Mayoral candidates make their case to students

Calls to tackle climate change, improve student flats and make public transport free were to the fore as Dunedin's mayoral candidates went head-to-head for the first time yesterday.

About 130 mainly younger students were at the University of Otago main common room for the debate, organised by the Otago University Students' Association and university.

Of the city's 14 mayoral contenders, only incumbent city councillor Andrew Whiley was absent, leaving 13 rivals to squeeze on to the crowded stage.

Each candidate had 60 seconds to answer questions from OUSA president James Heath and Vice-chancellor Professor Harlene Hayne.

On climate change, most candidates favoured more action, sooner, although opinions differed on what that should involve.

Green Party candidate Aaron Hawkins outlined the steps the council had already taken, before agreeing it needed more urgency.

Cr Jim O'Malley promised a new climate-change committee if elected, while Crs Christine Garey and Rachel Elder believed the city should tap its scientific community to help.

Dunedin mayoral candidates (left to right): Scout Barbour - Evans, Malcolm Moncrief - Spittle,...
Dunedin mayoral candidates (left to right): Scout Barbour - Evans, Malcolm Moncrief - Spittle, Rachel Elder, Jim O'Malley, Jules Radich, Richard Seager, Christine Garey, Aaron Hawkins, Mandy Mayhem Bullock, Carmen Houlahan, Bob Barlin, Lee Vandervis and Finn Campbell. Absent is Cr Andrew Whiley. Photo: Gerard O'Brien

Others took divergent tacks, as Cr Lee Vandervis and Jules Radich argued for investment in bigger pipes or sand groynes to protect South Dunedin, while Richard Seager and Mandy Mayhem-Bullock believed in managed retreat.

Carmen Houlahan said the city needed to listen to its younger generation, while Scout Barbour-Evans believed that generation needed seats at the council table.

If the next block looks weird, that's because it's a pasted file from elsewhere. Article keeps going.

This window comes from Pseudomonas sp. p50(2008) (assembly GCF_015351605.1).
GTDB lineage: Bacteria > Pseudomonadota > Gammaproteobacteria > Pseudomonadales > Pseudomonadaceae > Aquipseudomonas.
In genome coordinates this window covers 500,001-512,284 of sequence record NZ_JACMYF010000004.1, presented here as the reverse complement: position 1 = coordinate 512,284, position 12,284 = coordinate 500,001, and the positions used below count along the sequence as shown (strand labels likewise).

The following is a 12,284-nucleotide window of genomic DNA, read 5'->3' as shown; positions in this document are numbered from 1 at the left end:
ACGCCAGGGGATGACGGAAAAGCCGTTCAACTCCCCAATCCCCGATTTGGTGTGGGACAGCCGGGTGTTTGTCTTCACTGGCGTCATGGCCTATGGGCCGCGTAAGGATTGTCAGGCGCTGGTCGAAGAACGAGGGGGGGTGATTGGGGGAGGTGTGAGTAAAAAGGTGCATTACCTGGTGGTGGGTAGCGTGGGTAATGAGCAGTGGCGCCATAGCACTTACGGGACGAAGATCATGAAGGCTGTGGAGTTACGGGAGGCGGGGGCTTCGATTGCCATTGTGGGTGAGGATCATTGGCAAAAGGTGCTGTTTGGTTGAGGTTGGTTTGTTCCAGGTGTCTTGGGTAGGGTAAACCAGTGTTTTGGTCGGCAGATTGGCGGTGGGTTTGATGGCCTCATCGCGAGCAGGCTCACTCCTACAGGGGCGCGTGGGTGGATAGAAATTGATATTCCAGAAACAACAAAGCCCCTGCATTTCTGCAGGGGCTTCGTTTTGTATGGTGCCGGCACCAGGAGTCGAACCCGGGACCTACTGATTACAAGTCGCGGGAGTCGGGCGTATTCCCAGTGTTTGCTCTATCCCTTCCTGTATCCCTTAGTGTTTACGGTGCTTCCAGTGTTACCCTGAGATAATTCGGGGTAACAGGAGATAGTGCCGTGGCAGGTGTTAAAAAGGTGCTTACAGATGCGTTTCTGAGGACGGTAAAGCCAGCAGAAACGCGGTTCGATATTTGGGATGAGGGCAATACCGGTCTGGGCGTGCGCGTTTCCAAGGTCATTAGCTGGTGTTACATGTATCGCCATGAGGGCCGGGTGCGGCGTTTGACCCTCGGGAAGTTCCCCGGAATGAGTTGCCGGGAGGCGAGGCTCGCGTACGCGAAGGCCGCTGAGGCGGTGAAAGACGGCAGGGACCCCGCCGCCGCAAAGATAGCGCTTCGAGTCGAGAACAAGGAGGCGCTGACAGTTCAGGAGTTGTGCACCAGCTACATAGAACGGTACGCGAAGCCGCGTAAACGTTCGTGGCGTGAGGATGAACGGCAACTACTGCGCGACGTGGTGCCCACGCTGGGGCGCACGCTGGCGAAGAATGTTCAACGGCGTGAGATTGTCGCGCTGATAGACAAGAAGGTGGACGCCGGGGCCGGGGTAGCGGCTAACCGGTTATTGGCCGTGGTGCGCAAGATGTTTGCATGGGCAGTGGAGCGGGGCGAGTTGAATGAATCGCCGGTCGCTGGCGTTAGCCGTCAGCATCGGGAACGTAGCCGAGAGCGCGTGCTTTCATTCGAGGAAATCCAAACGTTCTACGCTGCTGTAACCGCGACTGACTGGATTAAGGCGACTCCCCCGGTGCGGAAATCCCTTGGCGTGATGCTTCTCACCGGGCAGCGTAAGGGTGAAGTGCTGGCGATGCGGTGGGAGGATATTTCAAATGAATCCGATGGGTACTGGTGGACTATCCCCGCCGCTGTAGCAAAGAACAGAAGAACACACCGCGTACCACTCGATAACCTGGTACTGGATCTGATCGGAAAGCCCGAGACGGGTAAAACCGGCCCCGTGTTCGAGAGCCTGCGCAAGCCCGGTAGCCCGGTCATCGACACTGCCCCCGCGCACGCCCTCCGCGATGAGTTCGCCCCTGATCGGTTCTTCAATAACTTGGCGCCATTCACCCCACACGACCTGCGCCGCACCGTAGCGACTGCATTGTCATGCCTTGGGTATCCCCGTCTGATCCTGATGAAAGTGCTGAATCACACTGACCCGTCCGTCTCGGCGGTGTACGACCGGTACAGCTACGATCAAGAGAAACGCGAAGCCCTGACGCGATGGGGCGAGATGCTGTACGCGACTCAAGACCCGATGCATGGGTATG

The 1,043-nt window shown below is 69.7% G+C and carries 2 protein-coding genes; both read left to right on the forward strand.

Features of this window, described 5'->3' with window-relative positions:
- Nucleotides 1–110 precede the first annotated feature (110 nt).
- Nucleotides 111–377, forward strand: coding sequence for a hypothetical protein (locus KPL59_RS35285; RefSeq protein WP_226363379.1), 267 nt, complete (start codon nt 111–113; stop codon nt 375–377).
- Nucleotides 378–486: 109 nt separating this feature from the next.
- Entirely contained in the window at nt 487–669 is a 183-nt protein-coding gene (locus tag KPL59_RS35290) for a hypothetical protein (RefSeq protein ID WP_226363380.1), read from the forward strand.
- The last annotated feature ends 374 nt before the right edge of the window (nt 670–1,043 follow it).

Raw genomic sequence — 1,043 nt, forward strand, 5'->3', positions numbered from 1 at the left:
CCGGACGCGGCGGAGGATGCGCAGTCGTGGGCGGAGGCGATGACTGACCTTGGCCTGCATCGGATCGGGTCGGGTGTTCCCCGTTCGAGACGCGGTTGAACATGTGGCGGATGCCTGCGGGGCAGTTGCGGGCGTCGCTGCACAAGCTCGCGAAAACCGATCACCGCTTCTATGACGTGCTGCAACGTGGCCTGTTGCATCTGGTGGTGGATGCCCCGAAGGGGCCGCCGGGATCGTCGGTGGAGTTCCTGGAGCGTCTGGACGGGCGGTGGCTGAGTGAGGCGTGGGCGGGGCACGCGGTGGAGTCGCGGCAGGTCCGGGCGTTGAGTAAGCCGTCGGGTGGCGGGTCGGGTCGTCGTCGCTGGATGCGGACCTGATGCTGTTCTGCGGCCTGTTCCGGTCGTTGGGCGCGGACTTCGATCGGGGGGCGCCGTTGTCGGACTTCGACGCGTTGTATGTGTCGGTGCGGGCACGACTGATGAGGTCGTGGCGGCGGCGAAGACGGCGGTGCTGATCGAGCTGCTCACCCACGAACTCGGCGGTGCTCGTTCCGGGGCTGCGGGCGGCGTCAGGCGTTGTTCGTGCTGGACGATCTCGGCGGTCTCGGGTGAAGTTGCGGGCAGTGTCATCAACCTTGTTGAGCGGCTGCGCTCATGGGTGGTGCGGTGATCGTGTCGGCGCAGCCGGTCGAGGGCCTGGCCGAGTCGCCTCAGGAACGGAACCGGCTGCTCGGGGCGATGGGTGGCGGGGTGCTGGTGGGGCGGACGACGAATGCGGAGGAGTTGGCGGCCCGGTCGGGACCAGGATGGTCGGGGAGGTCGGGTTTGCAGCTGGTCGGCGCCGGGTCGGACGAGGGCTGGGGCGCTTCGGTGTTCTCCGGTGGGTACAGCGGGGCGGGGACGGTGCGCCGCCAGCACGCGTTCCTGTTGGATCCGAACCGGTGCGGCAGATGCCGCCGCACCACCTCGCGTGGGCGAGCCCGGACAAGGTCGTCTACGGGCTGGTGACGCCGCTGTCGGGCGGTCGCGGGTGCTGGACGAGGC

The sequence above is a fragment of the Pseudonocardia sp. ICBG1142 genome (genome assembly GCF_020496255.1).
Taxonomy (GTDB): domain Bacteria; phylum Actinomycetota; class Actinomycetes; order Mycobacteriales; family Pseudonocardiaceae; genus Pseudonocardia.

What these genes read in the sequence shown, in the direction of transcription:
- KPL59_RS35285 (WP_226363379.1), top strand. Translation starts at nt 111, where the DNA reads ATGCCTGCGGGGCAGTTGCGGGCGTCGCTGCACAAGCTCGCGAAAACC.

Finn Campbell said the council needed to move more quickly to reach its goal of carbon net-zero by 2030, while Malcolm Moncrief-Spittle recommended books by other climate-change sceptics.

Bob Barlin promised a mayoral task force to get "stuck in" to the issue.

On public transport, suggestions included rates and tax subsidies to lower fares or making bus travel free, but there was disagreement about electric vehicles.

Cr Vandervis argued new EVs would revolutionise travel, as long as there were parking spaces for them, while Cr Hawkins said they were a "band aid" for society's current pattern of behaviour.

While buses remained the responsibility of the Otago Regional Council, Cr Garey said the DCC was progressing its own initiatives, including a free central city bus loop using a low-emission vehicle.

On housing, candidates suggested a warrant of fitness scheme, including a ranking system to score flats, as among potential solutions.

However, Mr Barlin raised eyebrows when he suggested the OUSA should simply "ban" students from renting substandard flats.

"Don't keep asking us to do something. You do it," he insisted.

Cr Vandervis also drew the ire of the student crowd when candidates were asked how they would encourage more young people to vote.

Cr Vandervis rejected the notion, saying he wanted "educated" voters - not more young voters.

"They don't know enough about candidates. They don't care enough about candidates," he said, as audience members shouted "sit down" and "what about our democratic rights?"

Afterwards, an informal poll - counters placed in glass jars - showed Cr Hawkins as a crowd favourite, although Mr Moncrief-Spittle cried foul after discovering his name was missing from his empty jar.

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